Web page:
Who is Harry Stephen Keeler?

Clearly I’m not up on the trendy revived types – so maybe everybody else reading this already knows the answer to the question.

Maybe the very name of the early book by him we have says it all:

The Green Jade Hand: In which a New and Quite Different Type of Detective unravels a Mystery staged in Chicago, Bagdad on the Lakes, London of the West!

At the very least an oddball who spent some time in his youth in a lunatic asylum – whether this was warranted or not isn’t clear to me – he is responsible for the most hilarious characters I’ve seen in print.

The Chiseler puts it like this:

Marry a moustachioed alcoholic and erstwhile magician to a Welsh-American beauty shortly before the World’s Columbian Exposition. When their son is born, widow the mother. Widow her again—twice. Put her in charge of a boarding house for vaudevillians. Make her son a prankster and give him a degree in electrical engineering. Bake him in the Kankakee mental asylum for a year. The result: the one and only Harry Stephen Keeler.

Indeed.

Here are a few of his plots as reported in Spectacles:

A man is found strangled to death in the middle of a lawn, yet there are no footprints other than his own. Police suspect the “Flying Strangler-Baby,” a killer midget who disguises himself as a baby and stalks victims by helicopter. (X. Jones of Scotland Yard, 1936)

Someone killed an antique dealer just so he could steal the face — only the face — from a surrealist painting of “The Man from Saturn.” (The Face of the Man from Saturn, 1933)

A woman’s body disappears while taking a steam bath. Only her head and toes, sticking out of the steam cabinet, remain. (The Case of the Transparent Nude, 1958)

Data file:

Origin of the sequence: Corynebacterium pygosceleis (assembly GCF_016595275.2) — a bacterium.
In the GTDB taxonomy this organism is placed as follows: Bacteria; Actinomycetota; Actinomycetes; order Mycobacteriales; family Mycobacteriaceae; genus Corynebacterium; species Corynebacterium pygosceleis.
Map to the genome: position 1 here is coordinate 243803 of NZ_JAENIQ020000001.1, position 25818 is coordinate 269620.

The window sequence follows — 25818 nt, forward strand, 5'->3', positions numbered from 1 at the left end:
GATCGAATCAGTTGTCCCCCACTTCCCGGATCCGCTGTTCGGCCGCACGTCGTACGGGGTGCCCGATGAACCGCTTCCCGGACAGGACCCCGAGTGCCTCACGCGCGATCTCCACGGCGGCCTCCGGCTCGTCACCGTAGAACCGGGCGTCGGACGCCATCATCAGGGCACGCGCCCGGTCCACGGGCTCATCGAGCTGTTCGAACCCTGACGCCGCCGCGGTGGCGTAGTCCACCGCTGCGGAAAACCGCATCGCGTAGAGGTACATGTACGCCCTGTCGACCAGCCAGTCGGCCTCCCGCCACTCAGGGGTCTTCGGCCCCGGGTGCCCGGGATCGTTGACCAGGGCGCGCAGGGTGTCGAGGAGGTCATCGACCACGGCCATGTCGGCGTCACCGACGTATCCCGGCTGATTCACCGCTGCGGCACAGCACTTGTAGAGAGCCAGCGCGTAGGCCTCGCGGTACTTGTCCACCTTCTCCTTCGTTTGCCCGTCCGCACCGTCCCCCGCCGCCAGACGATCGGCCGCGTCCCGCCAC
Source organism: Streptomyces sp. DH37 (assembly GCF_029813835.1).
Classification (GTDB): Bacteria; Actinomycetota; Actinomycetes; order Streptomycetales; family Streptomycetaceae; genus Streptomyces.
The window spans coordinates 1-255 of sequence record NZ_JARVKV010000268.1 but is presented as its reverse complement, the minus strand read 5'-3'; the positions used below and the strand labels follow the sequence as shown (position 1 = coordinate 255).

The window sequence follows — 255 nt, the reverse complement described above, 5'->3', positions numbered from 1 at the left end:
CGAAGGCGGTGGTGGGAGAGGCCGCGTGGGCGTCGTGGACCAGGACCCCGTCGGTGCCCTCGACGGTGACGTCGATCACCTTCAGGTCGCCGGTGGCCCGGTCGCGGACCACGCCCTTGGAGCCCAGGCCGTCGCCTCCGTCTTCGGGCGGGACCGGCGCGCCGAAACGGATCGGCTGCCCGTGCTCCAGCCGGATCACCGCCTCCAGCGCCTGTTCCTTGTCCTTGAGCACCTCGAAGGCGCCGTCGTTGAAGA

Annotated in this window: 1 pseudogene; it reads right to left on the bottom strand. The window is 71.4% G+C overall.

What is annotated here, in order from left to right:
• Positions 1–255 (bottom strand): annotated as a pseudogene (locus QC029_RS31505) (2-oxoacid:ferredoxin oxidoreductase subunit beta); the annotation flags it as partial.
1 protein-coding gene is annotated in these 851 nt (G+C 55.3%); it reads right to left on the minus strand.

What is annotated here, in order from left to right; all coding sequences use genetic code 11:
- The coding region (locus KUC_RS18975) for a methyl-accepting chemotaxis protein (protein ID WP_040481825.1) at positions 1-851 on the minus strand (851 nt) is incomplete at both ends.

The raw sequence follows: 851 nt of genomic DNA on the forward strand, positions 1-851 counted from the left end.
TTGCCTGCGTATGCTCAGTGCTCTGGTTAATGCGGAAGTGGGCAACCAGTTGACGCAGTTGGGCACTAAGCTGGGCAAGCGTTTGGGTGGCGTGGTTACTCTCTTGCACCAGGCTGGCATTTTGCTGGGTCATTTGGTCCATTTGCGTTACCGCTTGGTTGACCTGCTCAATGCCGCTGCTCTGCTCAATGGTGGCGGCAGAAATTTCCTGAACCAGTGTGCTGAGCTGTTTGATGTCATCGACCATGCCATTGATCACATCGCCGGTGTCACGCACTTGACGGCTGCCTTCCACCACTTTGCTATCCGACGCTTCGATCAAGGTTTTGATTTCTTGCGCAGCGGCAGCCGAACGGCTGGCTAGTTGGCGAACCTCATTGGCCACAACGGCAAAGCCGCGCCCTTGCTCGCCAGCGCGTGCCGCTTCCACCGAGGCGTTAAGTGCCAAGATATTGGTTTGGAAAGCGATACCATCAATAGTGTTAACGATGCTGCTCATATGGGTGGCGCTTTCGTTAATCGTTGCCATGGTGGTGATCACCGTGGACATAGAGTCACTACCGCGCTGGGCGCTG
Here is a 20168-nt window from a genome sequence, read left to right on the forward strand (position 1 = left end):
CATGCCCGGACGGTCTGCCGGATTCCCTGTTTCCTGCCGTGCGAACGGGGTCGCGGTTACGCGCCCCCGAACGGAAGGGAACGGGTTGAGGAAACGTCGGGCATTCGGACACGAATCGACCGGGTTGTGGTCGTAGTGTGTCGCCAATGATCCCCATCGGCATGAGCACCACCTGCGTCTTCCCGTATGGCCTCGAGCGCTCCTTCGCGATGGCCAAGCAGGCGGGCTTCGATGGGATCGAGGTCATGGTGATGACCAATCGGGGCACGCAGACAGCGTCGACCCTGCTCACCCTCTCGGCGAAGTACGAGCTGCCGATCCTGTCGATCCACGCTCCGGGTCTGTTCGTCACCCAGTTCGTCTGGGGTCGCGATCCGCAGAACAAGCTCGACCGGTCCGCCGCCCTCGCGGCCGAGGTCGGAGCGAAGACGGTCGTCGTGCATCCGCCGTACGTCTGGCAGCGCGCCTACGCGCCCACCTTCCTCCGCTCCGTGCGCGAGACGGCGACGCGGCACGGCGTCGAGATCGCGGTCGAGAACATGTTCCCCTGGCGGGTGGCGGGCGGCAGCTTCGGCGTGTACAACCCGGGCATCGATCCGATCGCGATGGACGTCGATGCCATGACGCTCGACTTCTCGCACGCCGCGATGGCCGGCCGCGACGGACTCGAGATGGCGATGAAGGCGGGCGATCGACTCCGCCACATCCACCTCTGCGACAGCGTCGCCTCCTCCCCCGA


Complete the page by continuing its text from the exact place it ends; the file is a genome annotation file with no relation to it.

Because of a clause in a will, a character has to wear a pair of hideous blue glasses constantly for a whole year. This is so that he will eventually see a secret message that is visible only with the glasses. (The Spectacles of Mr. Cagliostro, 1929)

The Chiseler has a lovely discussion of Keeler, doesn’t this put a smile on your face?:

Ignoring the pleas of his editors, HSK churned out huge, multivolume creations that tried his readers’ brains and now seem boldly postmodern, as if they had been dreamed up by Pynchon or Oulipo. To mention a few:

The Box from Japan (1932) is set in 1942 and runs to over 700,000 words, with extensive digressions on intercontinental 3-D television, a Nicaraguan canal, and the Japanese emperor’s love of Virginia ham.

The Marceau Case and X. Jones of Scotland Yard (1936) are “documented novels” that consist of newspaper stories, telegrams, photos (including one of a topless woman and one of Keeler himself), astronomical charts, cartoons, a Bible verse, two ten-page long footnotes, and much more. The premise is a twist on “locked room” mysteries: a man was strangled on an open croquet lawn, with only a few small footprints in his immediate vicinity. Was he garroted by a Lilliputian in an autogyro? The case is given a three-dimensional solution by an American in the first volume, and a four-dimensional solution by an Englishman in the second.

Not only do we have this extremely strange man, who has utterly devoted fans now trying to do things like get a Keeler stamp made, but as it happens I understand he lived just a few blocks from another very odd but talented US artist/writer Henry Darger who was writing/illustrating Vivian Girls as Keeler was dreaming up his crazy fiction. I wonder if it is coincidence that they had similarly unhappy childhoods and developed into the sort of creative spirits they became?

There is any amount on the web now about these cult figures, it’s well worth taking the time to explore them.

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